We are measuring 36Cl in the upper part of the 1966 Camp Century deep core, using the tandem-accelerator mass-spectrometry facility at the University of Rochester. There are two primary motivations for measuring 36Cl in ice. The first is to look for correlations between 36Cl concentrations and changes in solar activity. Previous studies of 10Be and 14C (Stuiver and Quay 1980, Raisbeck and others 1981, Beer and others 1983) have demonstrated that the production of these radio-isotopes increases during periods of low solar activity. When the sun is active, the magnetic field induced by the solar wind deflects galactic cosmic rays from the inner solar system and thereby lowers the production of radio-isotopes. Our study of 36Cl in ice dating back to A.D. 1550, from Camp Century, Greenland, shows that there was an increase in 36Cl production during the Maunder Minimum (1650–1715). However, climatic variations introduce fluctuations of a factor of 2 or more over short periods and the Maunder Minimum peak is only readily apparent when the data are smoothed mathematically.
The second motivation for measuring 36Cl in ice is to test the possibility that the ratio of 36Cl to 10Be will provide a means for dating ice over 50 000 years old (Nishiizumi and others 1983). The dependence on both solar activity and climatic fluctuations mentioned above precludes dating with a single radio-isotope. If, however, the production rates of 36Cl and 10Be are each proportional to the cosmic-ray flux and are transported identically to the ice sheet, these fluctuations would cancel and the ratio of 36Cl to 10Be would provide a radiometric means of dating very old ice. The half-lives for 36Cl (3.0 × 105 years) and 10Be (1.6 × 106 years), combine to give a “half-life” for the 36Cl/10Be ratio of 3.7 × 105 years.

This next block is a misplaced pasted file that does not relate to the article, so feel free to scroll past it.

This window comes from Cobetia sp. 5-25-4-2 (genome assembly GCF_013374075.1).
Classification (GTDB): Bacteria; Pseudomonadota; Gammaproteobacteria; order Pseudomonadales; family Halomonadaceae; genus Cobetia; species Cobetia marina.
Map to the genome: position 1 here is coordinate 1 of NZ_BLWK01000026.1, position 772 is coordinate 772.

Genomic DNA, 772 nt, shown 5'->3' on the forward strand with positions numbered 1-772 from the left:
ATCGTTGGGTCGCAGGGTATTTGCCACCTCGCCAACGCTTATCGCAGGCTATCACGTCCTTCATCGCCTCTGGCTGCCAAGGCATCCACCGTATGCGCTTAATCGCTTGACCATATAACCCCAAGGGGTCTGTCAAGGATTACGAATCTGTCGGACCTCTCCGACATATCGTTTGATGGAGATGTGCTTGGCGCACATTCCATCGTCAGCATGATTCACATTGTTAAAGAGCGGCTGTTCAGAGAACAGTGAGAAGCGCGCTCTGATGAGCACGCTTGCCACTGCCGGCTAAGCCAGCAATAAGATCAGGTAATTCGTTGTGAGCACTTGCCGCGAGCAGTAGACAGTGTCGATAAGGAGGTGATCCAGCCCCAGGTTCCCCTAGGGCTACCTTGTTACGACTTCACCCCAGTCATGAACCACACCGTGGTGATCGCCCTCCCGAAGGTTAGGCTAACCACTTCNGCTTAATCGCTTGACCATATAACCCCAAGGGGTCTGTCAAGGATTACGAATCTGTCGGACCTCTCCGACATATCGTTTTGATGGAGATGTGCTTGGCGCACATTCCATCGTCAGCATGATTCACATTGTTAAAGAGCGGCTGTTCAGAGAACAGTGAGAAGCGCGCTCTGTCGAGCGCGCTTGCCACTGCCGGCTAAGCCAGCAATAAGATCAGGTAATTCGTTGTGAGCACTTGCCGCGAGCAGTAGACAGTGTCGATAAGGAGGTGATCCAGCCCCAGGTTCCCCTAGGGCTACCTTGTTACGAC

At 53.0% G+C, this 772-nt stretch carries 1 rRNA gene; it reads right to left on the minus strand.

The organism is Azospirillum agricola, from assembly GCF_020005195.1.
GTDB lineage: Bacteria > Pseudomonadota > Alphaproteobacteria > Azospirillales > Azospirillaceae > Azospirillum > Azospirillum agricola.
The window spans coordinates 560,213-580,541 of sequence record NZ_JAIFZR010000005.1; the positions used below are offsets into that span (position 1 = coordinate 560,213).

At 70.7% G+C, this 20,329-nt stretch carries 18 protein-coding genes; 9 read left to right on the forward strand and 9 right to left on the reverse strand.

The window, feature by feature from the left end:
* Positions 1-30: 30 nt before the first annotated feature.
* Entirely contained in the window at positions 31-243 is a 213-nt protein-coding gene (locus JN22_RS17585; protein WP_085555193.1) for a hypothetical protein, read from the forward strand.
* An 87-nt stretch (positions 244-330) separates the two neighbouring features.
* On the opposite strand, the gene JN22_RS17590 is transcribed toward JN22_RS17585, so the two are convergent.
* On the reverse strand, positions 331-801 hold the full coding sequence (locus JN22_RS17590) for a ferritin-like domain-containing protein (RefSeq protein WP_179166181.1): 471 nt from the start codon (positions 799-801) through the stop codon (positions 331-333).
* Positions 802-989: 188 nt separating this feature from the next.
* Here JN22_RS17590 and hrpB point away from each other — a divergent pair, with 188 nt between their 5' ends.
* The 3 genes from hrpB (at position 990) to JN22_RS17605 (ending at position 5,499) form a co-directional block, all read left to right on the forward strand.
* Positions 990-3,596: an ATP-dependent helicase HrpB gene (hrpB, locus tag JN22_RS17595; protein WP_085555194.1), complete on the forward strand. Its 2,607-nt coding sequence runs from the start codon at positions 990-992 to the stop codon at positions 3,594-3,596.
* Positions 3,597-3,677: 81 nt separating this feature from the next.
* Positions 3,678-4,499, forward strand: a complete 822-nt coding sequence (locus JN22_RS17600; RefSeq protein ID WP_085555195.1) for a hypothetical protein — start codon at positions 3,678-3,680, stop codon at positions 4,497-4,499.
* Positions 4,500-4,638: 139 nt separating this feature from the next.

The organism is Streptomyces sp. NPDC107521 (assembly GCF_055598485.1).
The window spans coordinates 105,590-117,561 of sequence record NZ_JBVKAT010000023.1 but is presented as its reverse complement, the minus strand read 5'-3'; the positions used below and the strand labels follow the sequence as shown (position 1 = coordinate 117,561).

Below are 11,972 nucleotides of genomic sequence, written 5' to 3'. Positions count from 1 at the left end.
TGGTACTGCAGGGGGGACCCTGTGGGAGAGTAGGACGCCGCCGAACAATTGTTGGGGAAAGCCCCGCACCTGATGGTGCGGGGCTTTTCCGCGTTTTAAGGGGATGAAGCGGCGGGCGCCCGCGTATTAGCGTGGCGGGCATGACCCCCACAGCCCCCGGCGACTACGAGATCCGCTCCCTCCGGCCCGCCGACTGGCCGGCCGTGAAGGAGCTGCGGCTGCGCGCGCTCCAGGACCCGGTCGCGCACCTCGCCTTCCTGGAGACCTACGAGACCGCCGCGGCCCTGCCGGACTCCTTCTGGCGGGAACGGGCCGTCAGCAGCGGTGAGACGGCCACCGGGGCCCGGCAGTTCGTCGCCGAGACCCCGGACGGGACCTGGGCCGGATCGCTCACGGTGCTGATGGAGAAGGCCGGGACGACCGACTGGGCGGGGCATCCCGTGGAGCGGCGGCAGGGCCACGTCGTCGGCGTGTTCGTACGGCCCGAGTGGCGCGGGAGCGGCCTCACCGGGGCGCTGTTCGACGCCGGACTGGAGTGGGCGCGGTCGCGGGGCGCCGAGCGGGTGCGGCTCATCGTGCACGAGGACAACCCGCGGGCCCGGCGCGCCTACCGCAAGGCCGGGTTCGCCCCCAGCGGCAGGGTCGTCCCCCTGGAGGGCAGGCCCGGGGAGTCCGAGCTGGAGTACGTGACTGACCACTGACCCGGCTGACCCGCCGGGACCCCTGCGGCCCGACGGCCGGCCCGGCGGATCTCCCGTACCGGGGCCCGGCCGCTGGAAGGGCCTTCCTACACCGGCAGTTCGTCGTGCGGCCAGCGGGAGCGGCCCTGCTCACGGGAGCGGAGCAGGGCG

Unfortunately, preliminary results from Camp Century, Greenland, show that it will almost certainly not be possible to use the 10Be/36Cl ratio for dating. 10Be and 36Cl have been measured in more than 20 samples; the 10Be/36Cl ratio varied, without any obvious pattern, from below 5 to over 15. Additional evidence comes from Antarctica. We found that the 10Be/36Cl ratio changed significantly within a short depth interval within a single block of ice and that the calculated age of ice based on 10Be/36Cl differed from the age of an embedded meteorite, ALHA82102 (personal communication from K. Nishiizumi).
A variation in the 10Be/36Cl ratio may be caused by climatic effects: for example, changes in air circulation between the stratosphere and the troposphere in the polar region, in combination with chemical processes that affect aerosol chlorine and beryllium differently. Also, the 10Be/36Cl ratio is smaller than expected, indicating that there may be additional sources of 36Cl. If there is a source of 36Cl that varies independently from the galactic cosmic-ray flux, this would result in variations in the isotope ratio. Discovery of the cause of the variations may result in a new tool for understanding paleoclimate.